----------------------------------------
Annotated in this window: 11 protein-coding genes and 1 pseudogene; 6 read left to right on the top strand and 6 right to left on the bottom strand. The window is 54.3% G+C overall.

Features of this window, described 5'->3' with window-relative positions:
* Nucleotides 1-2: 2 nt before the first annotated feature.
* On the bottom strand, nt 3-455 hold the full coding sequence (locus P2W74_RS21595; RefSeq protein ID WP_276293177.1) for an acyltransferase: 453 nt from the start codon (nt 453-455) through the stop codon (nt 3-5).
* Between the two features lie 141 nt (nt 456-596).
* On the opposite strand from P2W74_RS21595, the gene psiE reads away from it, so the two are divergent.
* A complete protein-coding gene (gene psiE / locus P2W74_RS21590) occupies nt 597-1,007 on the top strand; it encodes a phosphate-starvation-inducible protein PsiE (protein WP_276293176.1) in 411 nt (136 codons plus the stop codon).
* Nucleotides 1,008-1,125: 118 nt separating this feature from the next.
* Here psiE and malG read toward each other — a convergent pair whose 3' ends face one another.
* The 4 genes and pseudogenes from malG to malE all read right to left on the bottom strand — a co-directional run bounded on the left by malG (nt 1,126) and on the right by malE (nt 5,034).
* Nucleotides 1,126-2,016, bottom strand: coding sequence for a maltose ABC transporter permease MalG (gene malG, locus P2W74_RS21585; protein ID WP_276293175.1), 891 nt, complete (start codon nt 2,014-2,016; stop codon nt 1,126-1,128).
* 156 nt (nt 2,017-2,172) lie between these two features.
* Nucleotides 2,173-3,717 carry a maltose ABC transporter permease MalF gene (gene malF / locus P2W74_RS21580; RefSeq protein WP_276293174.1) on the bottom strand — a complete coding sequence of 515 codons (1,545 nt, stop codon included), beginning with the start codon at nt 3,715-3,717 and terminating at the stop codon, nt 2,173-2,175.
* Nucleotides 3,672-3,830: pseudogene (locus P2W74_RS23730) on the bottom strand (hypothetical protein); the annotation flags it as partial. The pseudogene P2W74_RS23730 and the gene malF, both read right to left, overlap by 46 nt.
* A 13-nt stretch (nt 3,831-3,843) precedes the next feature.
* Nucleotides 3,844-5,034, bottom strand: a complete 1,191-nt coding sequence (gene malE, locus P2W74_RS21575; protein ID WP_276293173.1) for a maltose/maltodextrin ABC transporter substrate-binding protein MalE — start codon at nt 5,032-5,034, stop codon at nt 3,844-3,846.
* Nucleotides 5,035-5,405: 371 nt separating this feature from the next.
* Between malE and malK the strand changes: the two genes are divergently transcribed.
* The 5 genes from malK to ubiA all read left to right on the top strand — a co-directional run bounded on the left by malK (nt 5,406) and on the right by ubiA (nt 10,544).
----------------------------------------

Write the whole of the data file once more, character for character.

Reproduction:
Annotated in this window: 11 protein-coding genes and 1 pseudogene; 6 read left to right on the top strand and 6 right to left on the bottom strand. The window is 54.3% G+C overall.

Features of this window, described 5'->3' with window-relative positions:
* Nucleotides 1-2: 2 nt before the first annotated feature.
* On the bottom strand, nt 3-455 hold the full coding sequence (locus P2W74_RS21595; RefSeq protein ID WP_276293177.1) for an acyltransferase: 453 nt from the start codon (nt 453-455) through the stop codon (nt 3-5).
* Between the two features lie 141 nt (nt 456-596).
* On the opposite strand from P2W74_RS21595, the gene psiE reads away from it, so the two are divergent.
* A complete protein-coding gene (gene psiE / locus P2W74_RS21590) occupies nt 597-1,007 on the top strand; it encodes a phosphate-starvation-inducible protein PsiE (protein WP_276293176.1) in 411 nt (136 codons plus the stop codon).
* Nucleotides 1,008-1,125: 118 nt separating this feature from the next.
* Here psiE and malG read toward each other — a convergent pair whose 3' ends face one another.
* The 4 genes and pseudogenes from malG to malE all read right to left on the bottom strand — a co-directional run bounded on the left by malG (nt 1,126) and on the right by malE (nt 5,034).
* Nucleotides 1,126-2,016, bottom strand: coding sequence for a maltose ABC transporter permease MalG (gene malG, locus P2W74_RS21585; protein ID WP_276293175.1), 891 nt, complete (start codon nt 2,014-2,016; stop codon nt 1,126-1,128).
* 156 nt (nt 2,017-2,172) lie between these two features.
* Nucleotides 2,173-3,717 carry a maltose ABC transporter permease MalF gene (gene malF / locus P2W74_RS21580; RefSeq protein WP_276293174.1) on the bottom strand — a complete coding sequence of 515 codons (1,545 nt, stop codon included), beginning with the start codon at nt 3,715-3,717 and terminating at the stop codon, nt 2,173-2,175.
* Nucleotides 3,672-3,830: pseudogene (locus P2W74_RS23730) on the bottom strand (hypothetical protein); the annotation flags it as partial. The pseudogene P2W74_RS23730 and the gene malF, both read right to left, overlap by 46 nt.
* A 13-nt stretch (nt 3,831-3,843) precedes the next feature.
* Nucleotides 3,844-5,034, bottom strand: a complete 1,191-nt coding sequence (gene malE, locus P2W74_RS21575; protein ID WP_276293173.1) for a maltose/maltodextrin ABC transporter substrate-binding protein MalE — start codon at nt 5,032-5,034, stop codon at nt 3,844-3,846.
* Nucleotides 5,035-5,405: 371 nt separating this feature from the next.
* Between malE and malK the strand changes: the two genes are divergently transcribed.
* The 5 genes from malK to ubiA all read left to right on the top strand — a co-directional run bounded on the left by malK (nt 5,406) and on the right by ubiA (nt 10,544).